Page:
AUSTIN (KXAN) – Temperatures are warmer and while the pipes are thawing, Barrera Plumbing Services plumbers advise homeowners to be extra vigilant.
Plumbers fear that some homeowners may have a broken or cracked pipe without knowing it, as many pipes remain frozen Thursday morning. And Austin guidelines have changed because the water pressure is low and there is an indication of boiling water. Austin Mayor Steve Adler commented on the new guidelines on whether or not taps should drip. This can help prevent burst pipes when temperatures are below freezing.
“We’re in one of those places where there aren’t any good answers,” Adler said. “It’s simply the best answer at any point in time. What we are now being told is that temperatures have risen so much that the risks associated with not dripping are not as great as the risks associated with actual dripping and affecting water usage in the city impact. So if you want to wrap your pipes, open the cabinets under the sink to allow the warmer air to enter the pipes. “
KXAN meteorologists report that the area may be just above freezing for part of the day but will return to below freezing overnight. You can find the current forecast here.
Currently, BPS owner Victor Barrera said the technicians are doing their best to make home calls. According to Barrera, crews are responding to calls from burst pipes across the region causing water to gush out of walls, ceilings and flood floors. You also came across lots of frozen pipes that caused some pipes to crack.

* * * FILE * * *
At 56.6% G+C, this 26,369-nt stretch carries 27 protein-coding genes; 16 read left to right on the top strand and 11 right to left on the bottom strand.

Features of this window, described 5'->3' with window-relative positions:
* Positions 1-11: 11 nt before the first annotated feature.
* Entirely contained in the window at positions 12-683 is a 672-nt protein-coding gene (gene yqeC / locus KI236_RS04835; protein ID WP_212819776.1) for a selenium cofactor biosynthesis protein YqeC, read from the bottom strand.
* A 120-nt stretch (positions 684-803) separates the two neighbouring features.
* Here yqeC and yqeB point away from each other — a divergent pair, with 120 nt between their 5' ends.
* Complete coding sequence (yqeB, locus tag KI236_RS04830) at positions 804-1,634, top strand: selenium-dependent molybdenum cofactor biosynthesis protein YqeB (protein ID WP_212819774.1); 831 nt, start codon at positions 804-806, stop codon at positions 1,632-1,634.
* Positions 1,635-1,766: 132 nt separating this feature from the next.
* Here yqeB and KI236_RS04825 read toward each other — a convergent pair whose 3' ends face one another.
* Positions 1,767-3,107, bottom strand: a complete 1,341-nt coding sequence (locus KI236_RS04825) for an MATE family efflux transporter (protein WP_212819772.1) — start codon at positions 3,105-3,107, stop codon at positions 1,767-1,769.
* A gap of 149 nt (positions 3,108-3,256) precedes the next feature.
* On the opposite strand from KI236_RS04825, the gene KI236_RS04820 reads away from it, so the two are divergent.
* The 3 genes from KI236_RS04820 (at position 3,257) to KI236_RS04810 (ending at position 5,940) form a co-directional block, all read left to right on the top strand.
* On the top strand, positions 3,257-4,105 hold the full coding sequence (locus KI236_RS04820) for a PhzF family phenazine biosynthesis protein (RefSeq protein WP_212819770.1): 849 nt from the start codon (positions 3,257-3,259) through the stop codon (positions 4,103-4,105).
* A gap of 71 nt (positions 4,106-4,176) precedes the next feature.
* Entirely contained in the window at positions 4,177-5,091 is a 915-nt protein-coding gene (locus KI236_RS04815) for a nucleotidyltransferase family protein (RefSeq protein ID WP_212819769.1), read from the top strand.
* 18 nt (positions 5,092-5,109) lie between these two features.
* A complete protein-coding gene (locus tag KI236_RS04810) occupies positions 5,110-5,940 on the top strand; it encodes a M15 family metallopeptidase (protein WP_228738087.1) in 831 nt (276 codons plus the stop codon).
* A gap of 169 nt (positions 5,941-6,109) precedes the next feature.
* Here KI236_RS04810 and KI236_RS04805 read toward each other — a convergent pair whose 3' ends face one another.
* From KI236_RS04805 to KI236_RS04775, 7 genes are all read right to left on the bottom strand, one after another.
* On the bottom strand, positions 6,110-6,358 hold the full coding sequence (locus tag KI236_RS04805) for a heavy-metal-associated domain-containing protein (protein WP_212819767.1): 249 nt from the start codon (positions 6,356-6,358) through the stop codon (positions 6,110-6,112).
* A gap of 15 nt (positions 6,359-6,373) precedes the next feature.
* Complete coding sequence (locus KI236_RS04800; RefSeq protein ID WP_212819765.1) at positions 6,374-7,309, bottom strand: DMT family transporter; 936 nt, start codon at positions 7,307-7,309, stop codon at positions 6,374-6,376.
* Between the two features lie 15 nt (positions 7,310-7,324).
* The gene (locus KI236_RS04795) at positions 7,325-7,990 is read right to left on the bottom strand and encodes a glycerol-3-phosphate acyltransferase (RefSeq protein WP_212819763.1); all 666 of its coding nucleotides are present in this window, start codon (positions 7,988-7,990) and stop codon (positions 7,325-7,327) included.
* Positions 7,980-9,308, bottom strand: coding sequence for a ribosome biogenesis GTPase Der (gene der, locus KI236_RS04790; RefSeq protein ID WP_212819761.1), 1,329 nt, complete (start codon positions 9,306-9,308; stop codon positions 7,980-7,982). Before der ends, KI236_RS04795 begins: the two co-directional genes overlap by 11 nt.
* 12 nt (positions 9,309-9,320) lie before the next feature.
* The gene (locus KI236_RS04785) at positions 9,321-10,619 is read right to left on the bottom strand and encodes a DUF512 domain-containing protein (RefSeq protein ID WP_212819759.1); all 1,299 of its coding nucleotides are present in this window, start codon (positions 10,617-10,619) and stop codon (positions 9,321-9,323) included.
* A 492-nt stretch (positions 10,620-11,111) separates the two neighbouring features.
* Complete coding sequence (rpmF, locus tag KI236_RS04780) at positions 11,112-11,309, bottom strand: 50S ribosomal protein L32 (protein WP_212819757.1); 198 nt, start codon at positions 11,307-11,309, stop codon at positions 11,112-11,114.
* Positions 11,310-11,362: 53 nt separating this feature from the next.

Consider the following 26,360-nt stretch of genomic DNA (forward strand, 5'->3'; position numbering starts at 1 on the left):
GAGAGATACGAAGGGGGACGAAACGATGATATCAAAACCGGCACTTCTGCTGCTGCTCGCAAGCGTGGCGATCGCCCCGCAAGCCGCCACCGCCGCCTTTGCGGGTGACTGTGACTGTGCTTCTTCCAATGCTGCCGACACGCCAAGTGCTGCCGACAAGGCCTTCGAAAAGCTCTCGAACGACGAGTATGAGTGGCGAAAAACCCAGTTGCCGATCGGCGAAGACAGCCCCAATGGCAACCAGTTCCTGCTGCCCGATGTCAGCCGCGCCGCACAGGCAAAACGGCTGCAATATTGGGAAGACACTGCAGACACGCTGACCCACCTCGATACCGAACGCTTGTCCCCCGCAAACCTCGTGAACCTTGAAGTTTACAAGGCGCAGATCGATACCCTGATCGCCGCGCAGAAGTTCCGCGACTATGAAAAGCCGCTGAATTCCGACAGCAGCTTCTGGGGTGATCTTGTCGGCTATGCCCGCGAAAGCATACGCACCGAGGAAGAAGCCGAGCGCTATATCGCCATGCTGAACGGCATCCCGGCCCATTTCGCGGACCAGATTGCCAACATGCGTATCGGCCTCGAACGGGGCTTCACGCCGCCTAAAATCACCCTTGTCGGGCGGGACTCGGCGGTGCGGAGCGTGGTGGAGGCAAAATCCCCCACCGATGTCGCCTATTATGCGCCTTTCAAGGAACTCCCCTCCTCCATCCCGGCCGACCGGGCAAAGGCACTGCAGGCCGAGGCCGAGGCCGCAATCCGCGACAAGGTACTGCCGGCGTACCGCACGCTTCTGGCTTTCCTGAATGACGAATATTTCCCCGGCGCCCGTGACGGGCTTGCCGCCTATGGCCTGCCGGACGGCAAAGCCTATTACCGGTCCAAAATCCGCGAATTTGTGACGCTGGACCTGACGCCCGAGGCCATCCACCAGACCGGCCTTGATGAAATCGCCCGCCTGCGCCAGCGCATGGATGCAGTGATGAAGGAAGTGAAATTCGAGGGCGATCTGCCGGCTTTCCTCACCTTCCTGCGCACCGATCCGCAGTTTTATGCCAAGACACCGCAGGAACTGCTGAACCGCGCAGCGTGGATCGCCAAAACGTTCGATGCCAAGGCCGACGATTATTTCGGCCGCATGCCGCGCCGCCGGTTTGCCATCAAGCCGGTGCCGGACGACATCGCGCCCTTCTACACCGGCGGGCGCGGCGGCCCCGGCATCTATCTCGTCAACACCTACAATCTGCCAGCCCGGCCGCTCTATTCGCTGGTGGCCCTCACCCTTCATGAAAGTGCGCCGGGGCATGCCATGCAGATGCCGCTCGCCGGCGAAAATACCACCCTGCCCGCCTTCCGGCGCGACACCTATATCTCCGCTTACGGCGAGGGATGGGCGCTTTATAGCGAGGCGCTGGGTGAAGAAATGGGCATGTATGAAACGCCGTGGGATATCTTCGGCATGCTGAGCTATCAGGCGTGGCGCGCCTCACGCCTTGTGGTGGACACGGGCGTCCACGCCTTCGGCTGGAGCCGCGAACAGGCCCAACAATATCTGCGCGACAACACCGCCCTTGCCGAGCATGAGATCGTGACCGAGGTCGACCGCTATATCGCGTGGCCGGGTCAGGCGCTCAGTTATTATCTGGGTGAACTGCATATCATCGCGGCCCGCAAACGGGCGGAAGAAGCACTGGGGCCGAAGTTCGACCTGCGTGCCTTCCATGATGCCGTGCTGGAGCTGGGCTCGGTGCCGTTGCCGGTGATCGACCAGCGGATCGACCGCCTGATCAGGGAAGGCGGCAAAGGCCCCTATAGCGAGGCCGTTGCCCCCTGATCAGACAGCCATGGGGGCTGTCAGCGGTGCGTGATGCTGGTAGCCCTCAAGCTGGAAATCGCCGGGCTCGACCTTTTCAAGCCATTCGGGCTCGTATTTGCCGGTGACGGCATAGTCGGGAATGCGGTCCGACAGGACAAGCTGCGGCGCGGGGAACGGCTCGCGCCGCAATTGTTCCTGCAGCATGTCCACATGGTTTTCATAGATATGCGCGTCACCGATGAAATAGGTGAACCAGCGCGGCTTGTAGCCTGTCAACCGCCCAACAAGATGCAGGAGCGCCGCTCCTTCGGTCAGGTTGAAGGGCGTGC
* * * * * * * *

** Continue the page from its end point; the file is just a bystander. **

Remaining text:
RELATED: Plumber Explains How To Turn Off Water To Your Home In The Event Of A Broken Pipe
Barrera said for homeowners who notice water flowing out of their homes, if they haven’t already, turn off the main water valve and call a professional. However, he said homeowners need to be patient.
“With so much demand, Austin will likely have very few plumbers in the area,” he said. “Everyone will be very, very busy.”
(Source: Steve Schrader)
The owners of the Hi Hat Public House on East Sixth Street are in shock after a broken pipe flooded the small pub.
“I’ve already sent a notice that we’re not going to be open and don’t know when we’re going to reopen and ask for prayers and thank people for thinking of us,” said Steve Schrader, the pub’s co-owner. “I’ve had calls from regulars and calls from people wishing us well and what can we do to help and whatever and I have no answer to that. I’m still sad right now. It is real.”
He and his wife, Rena Schrader, opened the bar in the Villas on Sixth Apartment Homes eight years ago.
“We’re a neighborhood bar in East Austin,” he said. “People see us as cheers when they come in because everyone knows everyone.”
(Source: Steve Schrader)
Schrader said the pub lost power early Monday morning. That night he received a call from a neighbor of the building to let him know that a river was flowing down the stairs and flowing towards you.
At the time, Schrader and his wife were living in a hotel after their house had also lost power. He said due to the weather and unsafe road conditions, they could not get to the restaurant to close their water valve.
On Tuesday he was able to drop by the pub to assess the damage.
“There was water coming out of the ceiling like it was raining through the sheetrock, and three inches of water on the floor,” Schrader said. “I went back (Wednesday) and the water on the floor was gone. (There were) icicles inside and outside the building. Very surreal, very apocalyptic. It wasn’t a good feeling. “
For now, Schrader said he had to tell his 10 employees to get unemployed for the second time in less than a year. The first thing he said was when they were forced to close on March 17 last year when the start of the pandemic closed the city. Even so, Schrader tries to remain hopeful.
“I feel bad, I feel sad, I’m still in shock and I don’t know how we all are … I’m sure we’ll all get through this because we’re the east side and cool and we do what we do have to do, but I don’t know how it’s going to happen now. It’s not clear in my head, ”he explained.